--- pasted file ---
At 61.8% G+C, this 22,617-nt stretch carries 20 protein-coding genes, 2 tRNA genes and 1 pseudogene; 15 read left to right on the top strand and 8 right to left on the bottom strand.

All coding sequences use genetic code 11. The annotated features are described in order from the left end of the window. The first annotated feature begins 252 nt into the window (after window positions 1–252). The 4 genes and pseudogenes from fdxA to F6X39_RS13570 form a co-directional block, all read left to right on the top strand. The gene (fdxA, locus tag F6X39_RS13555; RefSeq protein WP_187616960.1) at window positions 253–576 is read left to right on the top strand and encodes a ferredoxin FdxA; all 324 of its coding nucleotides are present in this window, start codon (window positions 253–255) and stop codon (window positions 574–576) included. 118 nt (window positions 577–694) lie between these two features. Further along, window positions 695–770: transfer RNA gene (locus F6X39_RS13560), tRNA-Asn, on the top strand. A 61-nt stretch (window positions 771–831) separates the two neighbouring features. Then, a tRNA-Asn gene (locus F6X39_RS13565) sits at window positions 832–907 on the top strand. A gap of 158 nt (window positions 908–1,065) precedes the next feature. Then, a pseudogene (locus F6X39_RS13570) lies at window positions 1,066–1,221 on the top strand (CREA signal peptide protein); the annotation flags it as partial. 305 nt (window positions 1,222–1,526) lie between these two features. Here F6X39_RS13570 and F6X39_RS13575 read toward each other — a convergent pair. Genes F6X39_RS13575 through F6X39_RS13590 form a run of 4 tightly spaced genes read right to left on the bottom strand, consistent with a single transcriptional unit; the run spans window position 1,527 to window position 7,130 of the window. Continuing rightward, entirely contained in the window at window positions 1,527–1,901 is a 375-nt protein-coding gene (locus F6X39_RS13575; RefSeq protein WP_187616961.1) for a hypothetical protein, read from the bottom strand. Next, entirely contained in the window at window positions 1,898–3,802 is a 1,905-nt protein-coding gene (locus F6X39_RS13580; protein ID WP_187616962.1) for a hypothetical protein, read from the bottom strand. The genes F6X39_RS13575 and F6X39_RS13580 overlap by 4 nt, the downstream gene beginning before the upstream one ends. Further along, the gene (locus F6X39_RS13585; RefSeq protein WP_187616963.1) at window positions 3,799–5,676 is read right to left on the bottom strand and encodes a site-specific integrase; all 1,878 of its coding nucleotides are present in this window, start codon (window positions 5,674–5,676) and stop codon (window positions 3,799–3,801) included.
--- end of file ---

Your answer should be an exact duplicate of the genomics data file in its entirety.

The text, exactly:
At 61.8% G+C, this 22,617-nt stretch carries 20 protein-coding genes, 2 tRNA genes and 1 pseudogene; 15 read left to right on the top strand and 8 right to left on the bottom strand.

All coding sequences use genetic code 11. The annotated features are described in order from the left end of the window. The first annotated feature begins 252 nt into the window (after window positions 1–252). The 4 genes and pseudogenes from fdxA to F6X39_RS13570 form a co-directional block, all read left to right on the top strand. The gene (fdxA, locus tag F6X39_RS13555; RefSeq protein WP_187616960.1) at window positions 253–576 is read left to right on the top strand and encodes a ferredoxin FdxA; all 324 of its coding nucleotides are present in this window, start codon (window positions 253–255) and stop codon (window positions 574–576) included. 118 nt (window positions 577–694) lie between these two features. Further along, window positions 695–770: transfer RNA gene (locus F6X39_RS13560), tRNA-Asn, on the top strand. A 61-nt stretch (window positions 771–831) separates the two neighbouring features. Then, a tRNA-Asn gene (locus F6X39_RS13565) sits at window positions 832–907 on the top strand. A gap of 158 nt (window positions 908–1,065) precedes the next feature. Then, a pseudogene (locus F6X39_RS13570) lies at window positions 1,066–1,221 on the top strand (CREA signal peptide protein); the annotation flags it as partial. 305 nt (window positions 1,222–1,526) lie between these two features. Here F6X39_RS13570 and F6X39_RS13575 read toward each other — a convergent pair. Genes F6X39_RS13575 through F6X39_RS13590 form a run of 4 tightly spaced genes read right to left on the bottom strand, consistent with a single transcriptional unit; the run spans window position 1,527 to window position 7,130 of the window. Continuing rightward, entirely contained in the window at window positions 1,527–1,901 is a 375-nt protein-coding gene (locus F6X39_RS13575; RefSeq protein WP_187616961.1) for a hypothetical protein, read from the bottom strand. Next, entirely contained in the window at window positions 1,898–3,802 is a 1,905-nt protein-coding gene (locus F6X39_RS13580; protein ID WP_187616962.1) for a hypothetical protein, read from the bottom strand. The genes F6X39_RS13575 and F6X39_RS13580 overlap by 4 nt, the downstream gene beginning before the upstream one ends. Further along, the gene (locus F6X39_RS13585; RefSeq protein WP_187616963.1) at window positions 3,799–5,676 is read right to left on the bottom strand and encodes a site-specific integrase; all 1,878 of its coding nucleotides are present in this window, start codon (window positions 5,674–5,676) and stop codon (window positions 3,799–3,801) included.